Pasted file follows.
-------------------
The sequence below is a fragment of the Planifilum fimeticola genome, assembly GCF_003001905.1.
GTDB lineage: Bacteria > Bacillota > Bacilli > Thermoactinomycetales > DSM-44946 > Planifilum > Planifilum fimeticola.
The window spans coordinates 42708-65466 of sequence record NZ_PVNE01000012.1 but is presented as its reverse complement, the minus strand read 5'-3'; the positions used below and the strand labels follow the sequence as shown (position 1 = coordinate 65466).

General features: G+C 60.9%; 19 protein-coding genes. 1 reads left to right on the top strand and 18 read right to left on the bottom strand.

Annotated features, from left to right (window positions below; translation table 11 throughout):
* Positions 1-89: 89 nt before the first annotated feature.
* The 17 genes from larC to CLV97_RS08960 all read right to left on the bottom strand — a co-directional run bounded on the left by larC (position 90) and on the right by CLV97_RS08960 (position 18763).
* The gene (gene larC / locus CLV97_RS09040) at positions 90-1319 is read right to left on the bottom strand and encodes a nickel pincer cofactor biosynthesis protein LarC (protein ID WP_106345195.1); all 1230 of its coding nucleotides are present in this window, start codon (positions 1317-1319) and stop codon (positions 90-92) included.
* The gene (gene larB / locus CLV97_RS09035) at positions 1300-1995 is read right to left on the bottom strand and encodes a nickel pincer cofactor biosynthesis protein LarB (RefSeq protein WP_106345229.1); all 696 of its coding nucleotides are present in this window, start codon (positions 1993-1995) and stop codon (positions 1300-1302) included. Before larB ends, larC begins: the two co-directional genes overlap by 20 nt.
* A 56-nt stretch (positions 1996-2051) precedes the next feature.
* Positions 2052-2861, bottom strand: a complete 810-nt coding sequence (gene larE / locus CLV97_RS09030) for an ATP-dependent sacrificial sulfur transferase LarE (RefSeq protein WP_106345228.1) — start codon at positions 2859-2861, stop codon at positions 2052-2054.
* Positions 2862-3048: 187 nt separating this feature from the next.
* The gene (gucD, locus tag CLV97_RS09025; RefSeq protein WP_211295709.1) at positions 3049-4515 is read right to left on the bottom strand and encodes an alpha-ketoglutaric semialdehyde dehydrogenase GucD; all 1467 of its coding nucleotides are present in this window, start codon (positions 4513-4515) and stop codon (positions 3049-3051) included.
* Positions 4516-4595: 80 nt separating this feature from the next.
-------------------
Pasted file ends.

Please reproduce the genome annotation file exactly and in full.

The sequence below is a fragment of the Planifilum fimeticola genome, assembly GCF_003001905.1.
GTDB lineage: Bacteria > Bacillota > Bacilli > Thermoactinomycetales > DSM-44946 > Planifilum > Planifilum fimeticola.
The window spans coordinates 42708-65466 of sequence record NZ_PVNE01000012.1 but is presented as its reverse complement, the minus strand read 5'-3'; the positions used below and the strand labels follow the sequence as shown (position 1 = coordinate 65466).

General features: G+C 60.9%; 19 protein-coding genes. 1 reads left to right on the top strand and 18 read right to left on the bottom strand.

Annotated features, from left to right (window positions below; translation table 11 throughout):
* Positions 1-89: 89 nt before the first annotated feature.
* The 17 genes from larC to CLV97_RS08960 all read right to left on the bottom strand — a co-directional run bounded on the left by larC (position 90) and on the right by CLV97_RS08960 (position 18763).
* The gene (gene larC / locus CLV97_RS09040) at positions 90-1319 is read right to left on the bottom strand and encodes a nickel pincer cofactor biosynthesis protein LarC (protein ID WP_106345195.1); all 1230 of its coding nucleotides are present in this window, start codon (positions 1317-1319) and stop codon (positions 90-92) included.
* The gene (gene larB / locus CLV97_RS09035) at positions 1300-1995 is read right to left on the bottom strand and encodes a nickel pincer cofactor biosynthesis protein LarB (RefSeq protein WP_106345229.1); all 696 of its coding nucleotides are present in this window, start codon (positions 1993-1995) and stop codon (positions 1300-1302) included. Before larB ends, larC begins: the two co-directional genes overlap by 20 nt.
* A 56-nt stretch (positions 1996-2051) precedes the next feature.
* Positions 2052-2861, bottom strand: a complete 810-nt coding sequence (gene larE / locus CLV97_RS09030) for an ATP-dependent sacrificial sulfur transferase LarE (RefSeq protein WP_106345228.1) — start codon at positions 2859-2861, stop codon at positions 2052-2054.
* Positions 2862-3048: 187 nt separating this feature from the next.
* The gene (gucD, locus tag CLV97_RS09025; RefSeq protein WP_211295709.1) at positions 3049-4515 is read right to left on the bottom strand and encodes an alpha-ketoglutaric semialdehyde dehydrogenase GucD; all 1467 of its coding nucleotides are present in this window, start codon (positions 4513-4515) and stop codon (positions 3049-3051) included.
* Positions 4516-4595: 80 nt separating this feature from the next.